Rural Agriculture Finance and Food Security
Rural Agriculture Finance and Food Security Practitioner Learning Program
The number of undernourished people worldwide has topped 925 million. The many factors responsible for this figure include high domestic food prices, lower household incomes, and increasing unemployment, all of which have significantly reduced access to food for the poor. However, research has shown that a healthy agricultural sector can provide an economic buffer during financial crises, and that financial services responding to the food security needs of rural households can lead to more successful outreach and have a greater impact on the poor.
The Rural Agriculture Finance and Food Security Practitioner Learning Program is an action-learning project focused on approaches to and connections between rural and agricultural finance and household well-being, including food security. The envisioned impact is that rural households and enterprises will have increasing finance options that serve their needs and contribute to a vibrant rural economy both on and off the farm.
- A blog created by Catholic Relief Services (Sierra Leone) and Floresta (Tanzania) documenting how village savings and loan associations contribute to household food security.
- A screencast by the Aga Khan Rural Support Programme-India examining the impact of customized loan products for animal husbandry activities on food security for rural clients.
- A video by the Kazhi Kadaimaidai Farmers Federation (India) documenting the effect of value-added services on food security for rural households in Tamil Nadu, a state in southern India.
- An online case study by the Kazhi Kadaimaidai Farmers Federation (India) and the Aga Khan Rural Support Programme-India examining the impact of warehouse receipts programs on agricultural value chains and food security in India.
- A podcast by Food for the Hungry (Kenya) discussing the potential benefits of a loan guarantee financial product for rural livestock traders, and the envisioned impact of this product on food security.
The SEEP contact person for this initiative is Nisha Singh.
This initiative is made possible by the generous support of the American people through the United States Agency for International Development (USAID). The contents are the responsibility of the SEEP Network and do not necessarily reflect the views of USAID or the United States Government.
Catholic Relief Services (Sierra Leone)
|Catholic Relief Services (CRS) was founded in 1943 by the U.S. Conference of Catholic Bishops to assist poor and disadvantaged communities overseas regardless of race, nationality or creed. CRS's mission statement calls the agency to alleviate human suffering, advance full human development, and foster charity and justice in the world. CRS's Savings and Internal Lending Communities (SILC) program targets poor smallholder producers with the purpose of building their capacity to increase agricultural productivity by establishing several Farmer Field Schools (FFS).|
|Floresta reverses deforestation and poverty in Tanzania by transforming the lives of the poor. Their work includes community mobilization, training in environmental conservation, saving, and loans. Floresta's Village Community Banks (VICOBA) program is run in groups of 30-40 members each in 25 communities across 3 regions; Siha, Moshi Rural, and Same. The members benefit through rural saving, loans, and credit schemes, all of which Floresta provides training in. Through VICOBA groups, Floresta has implemented other initiatives such as organic farming, energy efficient stoves, soil conservation, tree planting, ecotourism, and capacity building.|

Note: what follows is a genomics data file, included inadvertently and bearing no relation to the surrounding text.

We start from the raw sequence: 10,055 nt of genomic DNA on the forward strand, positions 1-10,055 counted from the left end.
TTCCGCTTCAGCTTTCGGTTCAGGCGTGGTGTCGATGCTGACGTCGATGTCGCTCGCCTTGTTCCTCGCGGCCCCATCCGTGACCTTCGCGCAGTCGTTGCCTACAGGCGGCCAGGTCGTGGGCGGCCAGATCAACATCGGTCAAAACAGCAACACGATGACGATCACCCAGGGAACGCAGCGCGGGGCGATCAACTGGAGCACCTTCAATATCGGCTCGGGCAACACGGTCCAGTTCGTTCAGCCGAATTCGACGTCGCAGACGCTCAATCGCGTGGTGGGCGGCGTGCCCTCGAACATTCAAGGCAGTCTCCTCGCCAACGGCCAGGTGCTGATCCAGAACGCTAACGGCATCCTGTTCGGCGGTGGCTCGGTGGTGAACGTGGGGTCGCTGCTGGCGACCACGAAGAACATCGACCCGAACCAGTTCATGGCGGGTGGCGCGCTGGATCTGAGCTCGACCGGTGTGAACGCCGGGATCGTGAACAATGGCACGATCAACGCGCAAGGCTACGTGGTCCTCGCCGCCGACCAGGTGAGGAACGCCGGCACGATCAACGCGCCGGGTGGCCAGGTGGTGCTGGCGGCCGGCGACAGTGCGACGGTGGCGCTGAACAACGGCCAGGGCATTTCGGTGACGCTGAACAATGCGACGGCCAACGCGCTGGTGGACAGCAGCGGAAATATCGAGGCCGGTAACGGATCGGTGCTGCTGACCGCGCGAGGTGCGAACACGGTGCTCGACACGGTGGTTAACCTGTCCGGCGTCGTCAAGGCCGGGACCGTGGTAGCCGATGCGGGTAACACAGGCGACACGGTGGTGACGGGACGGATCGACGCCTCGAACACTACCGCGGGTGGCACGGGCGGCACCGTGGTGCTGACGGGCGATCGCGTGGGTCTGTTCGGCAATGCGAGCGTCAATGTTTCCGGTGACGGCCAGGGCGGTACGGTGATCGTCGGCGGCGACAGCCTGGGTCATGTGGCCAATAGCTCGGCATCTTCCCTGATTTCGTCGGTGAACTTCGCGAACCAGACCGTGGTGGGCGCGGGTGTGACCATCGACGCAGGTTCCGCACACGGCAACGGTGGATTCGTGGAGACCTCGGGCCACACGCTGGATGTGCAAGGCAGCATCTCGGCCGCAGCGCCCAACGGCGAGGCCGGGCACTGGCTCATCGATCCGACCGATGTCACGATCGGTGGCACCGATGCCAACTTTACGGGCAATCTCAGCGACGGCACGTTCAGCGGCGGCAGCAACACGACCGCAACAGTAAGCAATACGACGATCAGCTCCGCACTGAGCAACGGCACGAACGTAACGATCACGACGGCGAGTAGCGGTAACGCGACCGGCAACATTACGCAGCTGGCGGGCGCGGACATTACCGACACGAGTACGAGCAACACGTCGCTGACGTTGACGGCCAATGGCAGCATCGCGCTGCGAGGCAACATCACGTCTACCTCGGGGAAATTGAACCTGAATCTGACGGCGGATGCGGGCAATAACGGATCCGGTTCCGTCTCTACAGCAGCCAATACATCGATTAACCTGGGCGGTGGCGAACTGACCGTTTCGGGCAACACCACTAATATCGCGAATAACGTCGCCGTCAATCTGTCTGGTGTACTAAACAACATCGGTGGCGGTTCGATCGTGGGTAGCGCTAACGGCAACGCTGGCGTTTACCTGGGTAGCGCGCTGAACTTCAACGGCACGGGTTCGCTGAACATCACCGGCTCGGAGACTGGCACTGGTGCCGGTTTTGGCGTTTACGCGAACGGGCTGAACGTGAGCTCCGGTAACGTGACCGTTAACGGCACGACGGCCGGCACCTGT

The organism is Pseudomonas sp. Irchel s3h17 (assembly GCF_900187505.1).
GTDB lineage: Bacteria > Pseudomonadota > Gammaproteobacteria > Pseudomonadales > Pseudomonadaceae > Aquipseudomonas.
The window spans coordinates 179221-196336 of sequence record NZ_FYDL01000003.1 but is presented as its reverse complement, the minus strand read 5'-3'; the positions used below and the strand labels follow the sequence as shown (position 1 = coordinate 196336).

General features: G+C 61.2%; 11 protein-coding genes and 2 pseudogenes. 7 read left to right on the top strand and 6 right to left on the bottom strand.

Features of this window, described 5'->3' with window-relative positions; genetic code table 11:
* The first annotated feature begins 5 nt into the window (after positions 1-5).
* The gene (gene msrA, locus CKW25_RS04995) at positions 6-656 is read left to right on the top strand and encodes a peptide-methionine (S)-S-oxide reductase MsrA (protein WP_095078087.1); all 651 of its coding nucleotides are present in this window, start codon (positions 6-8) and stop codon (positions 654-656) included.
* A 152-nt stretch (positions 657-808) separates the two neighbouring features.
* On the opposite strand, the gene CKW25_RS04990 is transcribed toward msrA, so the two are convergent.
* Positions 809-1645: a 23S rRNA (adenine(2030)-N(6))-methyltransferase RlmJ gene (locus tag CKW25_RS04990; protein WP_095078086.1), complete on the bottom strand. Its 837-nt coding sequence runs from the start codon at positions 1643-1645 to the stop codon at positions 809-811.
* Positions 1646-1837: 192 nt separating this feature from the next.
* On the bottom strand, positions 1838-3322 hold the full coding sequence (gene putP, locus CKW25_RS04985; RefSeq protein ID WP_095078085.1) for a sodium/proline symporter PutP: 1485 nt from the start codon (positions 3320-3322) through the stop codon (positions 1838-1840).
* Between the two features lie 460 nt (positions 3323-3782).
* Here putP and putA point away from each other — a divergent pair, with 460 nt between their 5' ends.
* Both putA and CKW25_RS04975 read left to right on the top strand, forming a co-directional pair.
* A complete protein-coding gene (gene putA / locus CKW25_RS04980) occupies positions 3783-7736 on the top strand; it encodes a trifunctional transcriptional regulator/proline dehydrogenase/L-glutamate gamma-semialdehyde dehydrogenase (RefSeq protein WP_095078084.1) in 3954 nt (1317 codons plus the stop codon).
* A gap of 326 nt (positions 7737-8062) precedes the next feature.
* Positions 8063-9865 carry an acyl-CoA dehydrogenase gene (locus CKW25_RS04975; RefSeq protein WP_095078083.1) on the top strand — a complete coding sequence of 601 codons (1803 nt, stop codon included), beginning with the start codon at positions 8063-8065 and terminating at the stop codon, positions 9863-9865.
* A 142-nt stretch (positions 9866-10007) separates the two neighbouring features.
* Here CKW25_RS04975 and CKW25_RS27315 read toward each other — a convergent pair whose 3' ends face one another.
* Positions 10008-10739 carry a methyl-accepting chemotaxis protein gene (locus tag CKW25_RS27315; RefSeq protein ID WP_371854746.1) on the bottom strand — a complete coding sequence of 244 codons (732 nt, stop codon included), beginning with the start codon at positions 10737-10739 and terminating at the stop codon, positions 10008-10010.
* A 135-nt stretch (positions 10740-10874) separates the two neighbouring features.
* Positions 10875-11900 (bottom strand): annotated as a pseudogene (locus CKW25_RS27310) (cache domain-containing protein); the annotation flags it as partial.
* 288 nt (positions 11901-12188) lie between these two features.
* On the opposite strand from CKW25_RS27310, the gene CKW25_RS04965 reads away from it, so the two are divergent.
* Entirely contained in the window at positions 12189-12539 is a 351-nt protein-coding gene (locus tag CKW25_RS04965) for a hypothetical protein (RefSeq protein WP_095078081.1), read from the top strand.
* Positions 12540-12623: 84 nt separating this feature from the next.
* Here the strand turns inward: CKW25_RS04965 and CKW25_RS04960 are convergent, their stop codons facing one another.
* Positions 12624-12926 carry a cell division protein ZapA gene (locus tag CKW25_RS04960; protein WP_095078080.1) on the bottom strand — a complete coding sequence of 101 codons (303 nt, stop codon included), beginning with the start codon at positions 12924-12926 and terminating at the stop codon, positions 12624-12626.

|Aga Khan Rural Support Programme (India)|
|Aga Khan Rural Support Programme (AKRSP) works as a catalyst for the betterment of rural communities by providing direct support to promote activities and develop models for sustainable natural resource use and development of human resources. They have innovated and pioneered several efforts in areas such as participatory irrigation management, joint forest management, rain water harvesting, watershed development, preventing salinity ingress, agriculture development, micro-enterprises, and alternative energy to empower rural women and marginalized communities. AKRSP is also engaged in promoting savings and credit groups and linking them with banks for enhanced financial needs.|
|Food for the Hungry (Kenya)|
|The goal of Food for the Hungry (Kenya) is the end of severe poverty in the neediest, most vulnerable communities of Kenya. FH's programs seek to improve livelihoods through economic growth and to strengthen the resiliency of partner communities. FH is able to facilitate these goals through a combination of experience, local knowledge and understanding, and technical backstopping teams, both in-country and internationally, that will ensure programmatic excellence.|
|Kahzi Kadaimadai Farmers Federation (KKFF)|
|Starting as a farmers' self-help group after the 2004 tsunami, KKFF was formed as a farmers' credit organization, working with a bank to provide credit access. KKFF provides credit for agricultural activities as well as quality resources such as seed, fertilizers, and pesticides, as well as advisory support to members to enhance productivity. KKFF has partnered with Ekgaon Technologies to provide weather alerts and forecasts to farmers on their mobile phones to reduce risk in agriculture production. KKFF and Ekgaon are now working on an information technology- enabled agro-advisory system for supporting and promoting nutrient management practices among farmers.|